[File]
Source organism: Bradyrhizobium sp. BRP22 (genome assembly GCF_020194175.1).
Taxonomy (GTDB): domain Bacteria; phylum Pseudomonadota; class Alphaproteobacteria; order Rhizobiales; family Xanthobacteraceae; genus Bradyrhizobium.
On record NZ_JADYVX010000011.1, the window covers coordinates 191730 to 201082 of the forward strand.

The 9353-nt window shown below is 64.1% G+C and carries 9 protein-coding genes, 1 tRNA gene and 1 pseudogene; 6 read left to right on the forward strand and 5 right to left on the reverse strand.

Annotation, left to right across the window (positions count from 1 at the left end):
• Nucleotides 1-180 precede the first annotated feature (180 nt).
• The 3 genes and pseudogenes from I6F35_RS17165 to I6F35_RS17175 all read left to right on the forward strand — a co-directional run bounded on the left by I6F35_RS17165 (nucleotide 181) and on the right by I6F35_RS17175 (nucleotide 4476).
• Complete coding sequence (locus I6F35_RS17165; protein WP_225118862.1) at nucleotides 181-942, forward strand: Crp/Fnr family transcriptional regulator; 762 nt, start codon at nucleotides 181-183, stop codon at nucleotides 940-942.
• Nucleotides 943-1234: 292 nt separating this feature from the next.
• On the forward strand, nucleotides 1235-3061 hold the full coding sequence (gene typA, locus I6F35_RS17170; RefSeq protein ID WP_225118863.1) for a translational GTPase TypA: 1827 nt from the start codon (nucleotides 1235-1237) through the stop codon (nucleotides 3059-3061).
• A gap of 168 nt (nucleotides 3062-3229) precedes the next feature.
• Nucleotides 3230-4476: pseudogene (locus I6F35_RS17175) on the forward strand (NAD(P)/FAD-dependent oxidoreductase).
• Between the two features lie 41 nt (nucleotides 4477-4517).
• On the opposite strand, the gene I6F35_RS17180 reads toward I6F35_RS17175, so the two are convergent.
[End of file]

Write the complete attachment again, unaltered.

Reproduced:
Source organism: Bradyrhizobium sp. BRP22 (genome assembly GCF_020194175.1).
Taxonomy (GTDB): domain Bacteria; phylum Pseudomonadota; class Alphaproteobacteria; order Rhizobiales; family Xanthobacteraceae; genus Bradyrhizobium.
On record NZ_JADYVX010000011.1, the window covers coordinates 191730 to 201082 of the forward strand.

The 9353-nt window shown below is 64.1% G+C and carries 9 protein-coding genes, 1 tRNA gene and 1 pseudogene; 6 read left to right on the forward strand and 5 right to left on the reverse strand.

Annotation, left to right across the window (positions count from 1 at the left end):
• Nucleotides 1-180 precede the first annotated feature (180 nt).
• The 3 genes and pseudogenes from I6F35_RS17165 to I6F35_RS17175 all read left to right on the forward strand — a co-directional run bounded on the left by I6F35_RS17165 (nucleotide 181) and on the right by I6F35_RS17175 (nucleotide 4476).
• Complete coding sequence (locus I6F35_RS17165; protein WP_225118862.1) at nucleotides 181-942, forward strand: Crp/Fnr family transcriptional regulator; 762 nt, start codon at nucleotides 181-183, stop codon at nucleotides 940-942.
• Nucleotides 943-1234: 292 nt separating this feature from the next.
• On the forward strand, nucleotides 1235-3061 hold the full coding sequence (gene typA, locus I6F35_RS17170; RefSeq protein ID WP_225118863.1) for a translational GTPase TypA: 1827 nt from the start codon (nucleotides 1235-1237) through the stop codon (nucleotides 3059-3061).
• A gap of 168 nt (nucleotides 3062-3229) precedes the next feature.
• Nucleotides 3230-4476: pseudogene (locus I6F35_RS17175) on the forward strand (NAD(P)/FAD-dependent oxidoreductase).
• Between the two features lie 41 nt (nucleotides 4477-4517).
• On the opposite strand, the gene I6F35_RS17180 reads toward I6F35_RS17175, so the two are convergent.